- RCBO Consumer Unit - £29.50
- 2.5mm Twin and Earth Cable 10m - £19.99
- Mains Plug - £5.99
- Double Plug Sockets x3 - £40.50
- Plug Back Box x3 - £11.70
After the immense amount of time I spent researching and learning about 12V electrics (and still learning), when it came around to looking into 230V electrics I was nervous that I’d essentially have to learn everything from scratch.
Fortunately, the idea is more or less the same, except you have a separate earth cable instead of just making sure everything is grounded via the negative cable.
From my consumer unit, I wanted to wire three double-plug sockets. One just next to the bed, one in my overhead cupboard and then one near my kitchen. I particularly want one in my overhead cupboard as I’m thinking of having a wall mounted monitor next to it and it also means I can charge my devices discreetly.
Laying the cable
I read a few contrasting things online, but the general rule is that you should try to avoid running lengths of DC and AC cable alongside each other. If you do, there should be something in between them or they should be at least 50mm apart. It’s generally ok if they need to intersect at any point though. Because I have my 12V lighting cable positioned around the ceiling, I needed to be strategic as to where I positioned the cable.
From the back of the inverter, I fed the cable up the back of the plywood that’s housing my water pump and up into one of my overhead cupboards where I will house the consumer unit.
From there, I fed the cable across the roof and down to the head of the bed where the first plug socket will be situated. I then fed the cable down and under my bench and then up into the opposite overhead cupboard where the second plug socket will be positioned. Finally, the cable will feed all the way along the back of my cupboards and ends up against my bulkhead just above my kitchen counter.
Fortunately, the 10metre cable that I bought was exactly the right amount!
I’m connecting my plug sockets in a radial circuit which means the cable will just feed from one plug socket to the other and end at the furthest plug socket, as seen in the image below.
Wiring mains plug
Once my cable was in position, I needed to connect one end to my inverter. My Victron inverter has one AC output in the form of a standard household plug, so I just used a 13A mains plug.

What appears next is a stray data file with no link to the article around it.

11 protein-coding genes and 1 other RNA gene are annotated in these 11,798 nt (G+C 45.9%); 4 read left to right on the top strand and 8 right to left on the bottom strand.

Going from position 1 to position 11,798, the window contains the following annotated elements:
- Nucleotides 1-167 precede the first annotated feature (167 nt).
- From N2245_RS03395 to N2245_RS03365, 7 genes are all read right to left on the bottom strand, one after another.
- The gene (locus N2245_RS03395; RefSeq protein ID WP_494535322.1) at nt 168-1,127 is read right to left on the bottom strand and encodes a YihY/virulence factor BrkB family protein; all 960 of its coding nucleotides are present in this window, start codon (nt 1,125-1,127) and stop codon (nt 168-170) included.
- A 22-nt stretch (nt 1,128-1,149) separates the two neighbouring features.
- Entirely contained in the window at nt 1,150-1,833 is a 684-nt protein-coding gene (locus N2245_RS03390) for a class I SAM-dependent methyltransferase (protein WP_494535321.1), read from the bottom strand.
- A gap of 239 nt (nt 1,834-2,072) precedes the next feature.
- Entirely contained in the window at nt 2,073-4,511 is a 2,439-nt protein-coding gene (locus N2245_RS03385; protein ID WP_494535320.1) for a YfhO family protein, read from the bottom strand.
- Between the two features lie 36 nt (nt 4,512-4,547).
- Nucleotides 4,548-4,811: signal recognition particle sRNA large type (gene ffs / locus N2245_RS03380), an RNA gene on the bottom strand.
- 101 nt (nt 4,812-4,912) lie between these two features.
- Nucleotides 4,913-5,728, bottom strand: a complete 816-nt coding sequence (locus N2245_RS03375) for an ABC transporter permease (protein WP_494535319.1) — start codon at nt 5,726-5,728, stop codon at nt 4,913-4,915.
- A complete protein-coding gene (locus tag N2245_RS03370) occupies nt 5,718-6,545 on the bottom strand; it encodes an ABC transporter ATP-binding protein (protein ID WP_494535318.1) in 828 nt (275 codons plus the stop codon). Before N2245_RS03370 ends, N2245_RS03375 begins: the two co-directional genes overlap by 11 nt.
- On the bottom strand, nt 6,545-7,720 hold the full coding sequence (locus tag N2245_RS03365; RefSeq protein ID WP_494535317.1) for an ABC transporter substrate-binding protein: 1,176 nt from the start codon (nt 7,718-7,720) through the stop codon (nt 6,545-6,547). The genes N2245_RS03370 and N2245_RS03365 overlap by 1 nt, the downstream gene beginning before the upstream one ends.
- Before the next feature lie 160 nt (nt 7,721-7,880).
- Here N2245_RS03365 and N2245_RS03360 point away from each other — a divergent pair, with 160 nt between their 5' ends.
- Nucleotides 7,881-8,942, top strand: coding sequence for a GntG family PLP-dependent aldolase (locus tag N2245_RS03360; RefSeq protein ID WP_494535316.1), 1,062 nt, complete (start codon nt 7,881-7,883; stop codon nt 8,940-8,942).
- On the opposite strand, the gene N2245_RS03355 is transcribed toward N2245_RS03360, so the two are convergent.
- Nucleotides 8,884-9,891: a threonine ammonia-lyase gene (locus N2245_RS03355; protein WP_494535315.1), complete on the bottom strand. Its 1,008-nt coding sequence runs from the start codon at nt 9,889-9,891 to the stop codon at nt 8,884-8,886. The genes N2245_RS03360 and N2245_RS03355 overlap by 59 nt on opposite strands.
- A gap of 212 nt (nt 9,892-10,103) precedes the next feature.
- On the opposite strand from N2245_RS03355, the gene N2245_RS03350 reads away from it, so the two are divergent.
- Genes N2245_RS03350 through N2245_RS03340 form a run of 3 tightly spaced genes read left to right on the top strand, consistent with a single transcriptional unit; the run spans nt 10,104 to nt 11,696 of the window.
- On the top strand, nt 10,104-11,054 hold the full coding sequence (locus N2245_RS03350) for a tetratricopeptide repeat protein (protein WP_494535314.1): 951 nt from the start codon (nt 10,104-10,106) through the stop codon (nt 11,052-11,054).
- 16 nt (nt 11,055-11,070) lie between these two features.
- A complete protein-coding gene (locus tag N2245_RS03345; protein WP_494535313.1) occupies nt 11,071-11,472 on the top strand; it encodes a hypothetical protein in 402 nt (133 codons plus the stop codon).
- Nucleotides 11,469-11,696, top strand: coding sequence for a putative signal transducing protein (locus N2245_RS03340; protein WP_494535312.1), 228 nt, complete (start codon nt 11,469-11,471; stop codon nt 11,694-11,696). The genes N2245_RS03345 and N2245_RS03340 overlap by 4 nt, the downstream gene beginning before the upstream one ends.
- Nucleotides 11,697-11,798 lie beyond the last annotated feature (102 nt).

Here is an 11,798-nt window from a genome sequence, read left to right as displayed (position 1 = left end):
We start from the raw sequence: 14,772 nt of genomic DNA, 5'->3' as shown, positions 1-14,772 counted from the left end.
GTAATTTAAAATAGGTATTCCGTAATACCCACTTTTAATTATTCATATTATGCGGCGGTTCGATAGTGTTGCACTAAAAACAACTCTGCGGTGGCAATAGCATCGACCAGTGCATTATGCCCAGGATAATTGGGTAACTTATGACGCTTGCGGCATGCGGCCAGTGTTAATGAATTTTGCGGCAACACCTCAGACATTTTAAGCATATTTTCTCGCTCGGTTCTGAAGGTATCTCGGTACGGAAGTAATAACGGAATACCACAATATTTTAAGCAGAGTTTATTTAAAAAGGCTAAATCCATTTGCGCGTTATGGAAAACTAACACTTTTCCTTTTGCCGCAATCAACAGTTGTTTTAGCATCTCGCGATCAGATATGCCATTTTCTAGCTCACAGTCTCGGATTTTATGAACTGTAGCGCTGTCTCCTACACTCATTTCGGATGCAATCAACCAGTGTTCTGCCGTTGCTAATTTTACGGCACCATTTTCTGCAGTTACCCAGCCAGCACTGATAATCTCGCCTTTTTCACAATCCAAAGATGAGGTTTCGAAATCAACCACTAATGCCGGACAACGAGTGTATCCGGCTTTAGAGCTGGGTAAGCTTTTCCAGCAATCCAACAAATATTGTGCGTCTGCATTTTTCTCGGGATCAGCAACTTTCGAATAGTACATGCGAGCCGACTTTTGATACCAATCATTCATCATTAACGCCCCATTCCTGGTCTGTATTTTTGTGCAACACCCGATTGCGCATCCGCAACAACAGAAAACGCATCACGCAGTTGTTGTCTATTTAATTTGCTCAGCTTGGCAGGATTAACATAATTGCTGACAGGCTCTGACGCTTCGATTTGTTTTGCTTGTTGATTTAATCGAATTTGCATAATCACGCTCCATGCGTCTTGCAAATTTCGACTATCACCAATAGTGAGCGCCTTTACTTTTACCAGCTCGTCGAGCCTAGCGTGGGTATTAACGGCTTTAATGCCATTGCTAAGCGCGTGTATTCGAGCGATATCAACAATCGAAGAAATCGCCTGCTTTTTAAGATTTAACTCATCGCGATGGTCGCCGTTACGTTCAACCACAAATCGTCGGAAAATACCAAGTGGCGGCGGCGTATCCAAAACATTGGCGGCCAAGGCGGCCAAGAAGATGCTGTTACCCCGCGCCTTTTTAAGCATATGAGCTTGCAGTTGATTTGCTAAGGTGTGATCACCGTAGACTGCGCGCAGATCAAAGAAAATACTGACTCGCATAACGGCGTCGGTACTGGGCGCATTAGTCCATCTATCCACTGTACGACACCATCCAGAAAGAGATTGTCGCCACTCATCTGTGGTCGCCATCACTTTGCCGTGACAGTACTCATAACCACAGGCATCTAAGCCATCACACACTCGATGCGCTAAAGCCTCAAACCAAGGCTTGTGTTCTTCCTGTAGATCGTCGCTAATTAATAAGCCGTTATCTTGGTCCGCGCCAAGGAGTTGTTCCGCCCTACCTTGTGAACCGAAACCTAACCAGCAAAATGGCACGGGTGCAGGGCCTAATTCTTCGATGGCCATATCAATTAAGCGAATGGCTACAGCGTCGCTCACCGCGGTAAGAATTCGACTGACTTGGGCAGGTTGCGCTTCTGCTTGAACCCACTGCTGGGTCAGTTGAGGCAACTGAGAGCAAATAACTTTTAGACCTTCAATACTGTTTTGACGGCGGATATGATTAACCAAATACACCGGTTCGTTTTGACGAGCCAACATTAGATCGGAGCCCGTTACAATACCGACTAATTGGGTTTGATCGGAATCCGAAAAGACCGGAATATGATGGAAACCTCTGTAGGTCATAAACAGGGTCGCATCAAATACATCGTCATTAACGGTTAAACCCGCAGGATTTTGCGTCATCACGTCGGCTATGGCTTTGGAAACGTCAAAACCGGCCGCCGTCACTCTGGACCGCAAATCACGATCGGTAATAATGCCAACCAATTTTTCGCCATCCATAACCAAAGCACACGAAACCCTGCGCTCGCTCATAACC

Once screwed open, you simply screw down the live, neutral and earth cables into their positions and then screw the plug back together. I then plugged this into the back of my inverter.
Wiring the consumer unit
Typically, most people will use a combination of RCDs and MCBs in their consumer units. RCD’s monitor the flow of current and will trip if there is an imbalance, where MCBs act like your standard circuit breaker.
As I’ll only have one output, I decided to use an RCBO. These are slightly more expensive but are essentially an RCD and MCB combined - much more simple! Conveniently I found a seller on eBay that sold a single RCBO in its own consumer unit that also came with a separate earthing cable.
With conflicting information online, I decided to make a unique earthing point in the van’s chassis, rather than share the existing one for the 12V system. I drilled a small hole and sanded the paintwork down to bare metal to make a good connection. The consumer unit also came with a bolt that I could use to attach the earth cable to the chassis.
The RCBO accepts incoming wires in the top and outgoing wires in the bottom, so it made sense for me to turn it upside down as my incoming wires were coming from below and outgoing were feeding across the roof of the van.
Once that was done, I fed the earth cable up into my overhead cabinet where the consumer unit will be housed. I then attached the earth cable to the little bus bar inside the unit.
I then cut the twin and earth cable that was already in position, stripped both ends and connected the live and neutral wires coming from the inverter into the input end of the RCBO and then connected the earth cable to the bus bar.
For the other end of the cable going to the plug sockets, I connected the live and neutral wires to the output end of the RCBO and the earth wire to the bus bar again.
Wiring plug sockets
Next to the head of the bed where the first plug socket will be situated, I spliced the cable again and connected both ends to the same inputs on the first plug socket.
The plug socket has colour-coded terminals for each wire and then you can screw down both input and output cables into the same terminals, so two live cables in one terminal, two neutral cables in another terminal and then finally the two earth cables in the last terminal.
I then repeated this process in my overhead cupboard where the second plug socket will be positioned.
For the last plug socket, as this is the end of the chain, I only needed to feed one of each wire into the terminals.
For the plug’s back boxes, I had ordered some slightly slimmer ones at 25mm depth that should fit nice and snug against my cladding.